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Where Does Benteen Figure in Blame Game?
He is seen as both hero and villain for his Little Bighorn performance

At the 1879 Reno Court of Inquiry in Chicago, was it Major Marcus Reno or Captain Frederick Benteen who said, “I come to bury Custer, not to praise him”? What’s that? Our resident “walking encyclopedia” at World History Group of battles, assassinations and other tragedies has just informed me that neither of those noteworthy Custer subordinates/Little Bighorn survivors uttered those words. Instead, he says, it was Mark Antony, the late Julius Caesar’s second-in-command, doing the talking (with poetic license from Shakespeare) at the 44 BC funeral of that earlier ambitious egotist with a last name beginning with C.

Pardon my huggermuggery (and this attempt to use that great word in a sentence), but I’m sure anyone who, like me, knows more about Roman Nose than Roman noses—and knows something about this magazine to boot—can appreciate my confusion this month. After all, it’s Custer blitz time at Wild West, an annual event prompted by June being the anniversary month of the Battle of the Little Bighorn, starring this magazine’s favorite cover boy, George Armstrong Custer. That’s always good news for G.A.C. buffs. In Junes past, some of our authors and readers have indeed praised or at least defended Custer, while others have psychoanalyzed him and more than a few—out of romantic or perhaps prurient interest—have obsessed over Custer and Cleopatra (I mean, Libbie. Geez!). And now, in this issue, comes something in the Custer realm yet different. In “Benteen: Between a Rock and a Hard Place” (this issue), author Robert Barr Smith buries that rock Custer (Reno must be the “hard place”) and praises the No. 3 commander at the Little Bighorn. Smith contends that the 1876 disaster would have been worse had not one man stepped up amid the flying bullets to save the day—Frederick William Benteen.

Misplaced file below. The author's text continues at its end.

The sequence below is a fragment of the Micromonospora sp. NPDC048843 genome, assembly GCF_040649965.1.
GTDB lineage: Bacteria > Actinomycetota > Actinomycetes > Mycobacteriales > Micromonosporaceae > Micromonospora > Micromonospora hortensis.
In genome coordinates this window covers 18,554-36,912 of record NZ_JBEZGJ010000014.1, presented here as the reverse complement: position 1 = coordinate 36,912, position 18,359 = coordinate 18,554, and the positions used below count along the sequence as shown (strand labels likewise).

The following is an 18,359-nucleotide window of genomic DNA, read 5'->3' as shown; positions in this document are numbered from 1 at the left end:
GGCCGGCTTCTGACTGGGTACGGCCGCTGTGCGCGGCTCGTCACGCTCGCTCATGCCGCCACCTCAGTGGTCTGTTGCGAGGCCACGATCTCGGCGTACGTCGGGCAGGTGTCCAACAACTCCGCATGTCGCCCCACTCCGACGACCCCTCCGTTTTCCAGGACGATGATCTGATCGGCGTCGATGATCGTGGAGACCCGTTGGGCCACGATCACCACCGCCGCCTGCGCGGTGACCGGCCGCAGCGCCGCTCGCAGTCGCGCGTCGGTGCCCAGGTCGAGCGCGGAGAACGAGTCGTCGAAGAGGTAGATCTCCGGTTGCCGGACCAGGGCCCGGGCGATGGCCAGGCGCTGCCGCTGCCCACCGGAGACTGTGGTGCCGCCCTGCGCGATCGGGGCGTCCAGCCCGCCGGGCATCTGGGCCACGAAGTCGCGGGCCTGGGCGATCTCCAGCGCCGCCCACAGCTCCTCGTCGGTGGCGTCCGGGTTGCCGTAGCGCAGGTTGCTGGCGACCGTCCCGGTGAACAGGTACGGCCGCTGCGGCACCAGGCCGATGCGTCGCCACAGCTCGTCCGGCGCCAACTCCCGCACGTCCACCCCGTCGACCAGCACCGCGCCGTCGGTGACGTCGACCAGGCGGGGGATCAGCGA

Second-in-command Reno later praised Benteen for helping to save both their commands, saying, “If ever a soldier deserved recognition by his government for distinguished services, he certainly does.” Benteen in turn said nothing nasty about Reno at the 1879 inquiry, although he had a dirty little secret that eventually came out—how Reno had suggested to Benteen while besieged on Reno Hill that they skedaddle, even though it meant leaving Custer (wherever he was) and the wounded behind. Of course, neither Benteen nor Reno was able to save the day for Custer, and each has been accused of lying through his teeth to save himself while throwing his late commander under the blame bus. Smith offers considerable testimony on behalf of Benteen. It is harder to defend Reno’s judgment and command decisions, although a few historians have tried. Reno, they argue, was sent on an impossible mission without support and became an easy scapegoat for anyone sold on Custer martyrdom.

Unwilling to buy Smith’s “Benteen the Hero” assessment? Try the view of Paul Hutton, editor of The Custer Reader: “I have always viewed Benteen as the real villain of the piece, because he was such a good soldier (unlike Reno, who was in over his head). I think Benteen’s visceral hatred of Custer clouded his judgment and delayed his movements. He had a direct written order to join Custer, which he willfully disobeyed (simply saying later that the incompetent Reno was in command, and he had to defer to him).”

Clearly, much whitewashing has been done since the Last Stand, and the June performances of Custer’s two top subordinates are every bit as controversial as what George did or didn’t do on the 25th. None of the trio seems to stay buried for long. I won’t praise any of them, but I will provide this reminder: Benteen rhymes with Dentyne, the classic chewing gum that once used the slogan, “Cleans your teeth while it cleans your breath”—and sometimes people, even good soldiers, lie through their teeth.